Continue Reading…


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My Interview with 5 Sr. Pastors Leading Multisite Churches of 5,000+ Pt-1

I recently had the opportunity to sit down with 5 Phoenix Valley Pastors who are leading multiste churches that range in attendance from 5,000 to more than 15,000. In the next couple of days I’m going to be sharing some of their comments about Church Leadership. Here are the pastors who participated in the conversation:

Question #1 “How do young leaders earn the right to be heard and succeed on your team?”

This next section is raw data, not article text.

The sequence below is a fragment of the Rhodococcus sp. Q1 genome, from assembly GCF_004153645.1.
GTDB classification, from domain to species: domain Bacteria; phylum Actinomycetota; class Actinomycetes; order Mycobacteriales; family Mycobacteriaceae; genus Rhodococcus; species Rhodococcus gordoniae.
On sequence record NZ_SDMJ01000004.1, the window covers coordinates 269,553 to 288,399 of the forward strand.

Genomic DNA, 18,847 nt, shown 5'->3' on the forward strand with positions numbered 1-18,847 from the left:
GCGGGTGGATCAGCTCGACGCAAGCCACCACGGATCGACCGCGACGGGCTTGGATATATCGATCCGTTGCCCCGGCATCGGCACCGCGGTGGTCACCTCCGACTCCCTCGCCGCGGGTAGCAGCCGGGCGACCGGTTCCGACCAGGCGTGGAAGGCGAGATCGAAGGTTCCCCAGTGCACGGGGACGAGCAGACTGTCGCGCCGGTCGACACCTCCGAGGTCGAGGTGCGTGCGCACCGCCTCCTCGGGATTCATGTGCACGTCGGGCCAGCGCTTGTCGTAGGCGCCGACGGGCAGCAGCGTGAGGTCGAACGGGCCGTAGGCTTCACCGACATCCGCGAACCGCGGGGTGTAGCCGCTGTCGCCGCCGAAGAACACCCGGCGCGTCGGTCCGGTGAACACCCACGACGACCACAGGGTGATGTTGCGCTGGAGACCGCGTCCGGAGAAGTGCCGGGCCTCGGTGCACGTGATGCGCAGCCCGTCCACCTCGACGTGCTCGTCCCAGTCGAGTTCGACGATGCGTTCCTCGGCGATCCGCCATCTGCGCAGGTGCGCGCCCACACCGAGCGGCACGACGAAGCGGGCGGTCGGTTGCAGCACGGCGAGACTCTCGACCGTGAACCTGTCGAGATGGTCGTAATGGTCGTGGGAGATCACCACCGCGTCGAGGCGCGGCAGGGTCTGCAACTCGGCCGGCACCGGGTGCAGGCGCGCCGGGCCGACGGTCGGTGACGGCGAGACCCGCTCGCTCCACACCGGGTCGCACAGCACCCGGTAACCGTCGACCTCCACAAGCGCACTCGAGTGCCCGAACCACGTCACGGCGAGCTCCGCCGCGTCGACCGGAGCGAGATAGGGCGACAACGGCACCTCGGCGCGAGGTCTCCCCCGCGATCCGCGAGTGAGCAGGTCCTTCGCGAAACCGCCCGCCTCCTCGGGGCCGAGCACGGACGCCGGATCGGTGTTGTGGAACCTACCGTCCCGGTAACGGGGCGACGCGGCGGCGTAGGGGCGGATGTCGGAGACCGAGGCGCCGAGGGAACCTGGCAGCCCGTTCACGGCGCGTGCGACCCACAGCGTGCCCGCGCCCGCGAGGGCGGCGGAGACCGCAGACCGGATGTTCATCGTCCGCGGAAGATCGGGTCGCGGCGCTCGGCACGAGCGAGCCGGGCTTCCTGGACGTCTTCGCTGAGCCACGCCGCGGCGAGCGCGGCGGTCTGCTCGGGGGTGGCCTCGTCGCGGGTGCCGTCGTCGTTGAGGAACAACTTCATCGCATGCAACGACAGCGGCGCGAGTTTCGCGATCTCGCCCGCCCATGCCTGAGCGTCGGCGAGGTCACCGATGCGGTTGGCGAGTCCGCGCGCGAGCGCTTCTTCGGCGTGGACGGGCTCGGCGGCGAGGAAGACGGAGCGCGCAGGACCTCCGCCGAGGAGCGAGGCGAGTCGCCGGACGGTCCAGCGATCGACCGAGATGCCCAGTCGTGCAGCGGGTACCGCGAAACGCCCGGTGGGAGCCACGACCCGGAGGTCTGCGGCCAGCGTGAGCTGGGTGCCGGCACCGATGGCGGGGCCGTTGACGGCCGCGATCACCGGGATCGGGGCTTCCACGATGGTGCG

Linn Winters: I think this may one of the biggest challenges in the church today. Older leaders need to learn how to embrace younger leaders and younger leaders need to stop fighting older leaders by trying to make their identity as different than older leaders instead of receiving a hand off from older leaders. Honor in public gives you influence in private. The most powerful thing a young leader can do to earn the right to be heard is they’ve got to learn how to support their leader publicly even if they disagree with them. Every older leader has got to figure out about the younger leaders on their team, are you Aaron or are you Absalom? You hear the story of Moses when Israel is fighting the Amalekites, and the battle goes by whether or not Moses’s arms are up. And if you think about it, that’s a horrible plan. Hey, we’re going to go fight, and the plan for winning is I’ll raise my arms. And I get it as young leaders that you say, “Sometimes I don’t know if I buy the plan of my older leader. I’m not sure if that’s how I would do it if I were king.” But that’s not the issue. The issue is honoring your leader. And Aaron knew this. When Moses’s arms get weak and tired, he helps to lift his arms. Because he knew that at the end of the day as the leader goes, so goes the church. And so they’re invested in the success of the leader, not for his sake, but for the sake of the nation. And young leaders need to learn to be invested in the success of their leader, not for his glory but for the greater glory of the church. And when you do this your leader is much more willing to hear the push-back and allow influence in private. Absalom does just the opposite. Absalom decides to sit at the city gate and criticize one of the greatest men of God ever. And David had his flaws. But Absalom decides to process every decision through the filter of “if I were King.” And the moment he does that he’s dissatisfied with his own father. And he spends his time trying to tear down his fathers Kingdom, to the harm of Israel. And at the end of the day if you’re going to be a young leader of influence you’ve got to decide, are you going to be an Aaron or are you going to be an Absalom? “Aarons” get heard; “Absaloms” get hung from trees by their hair.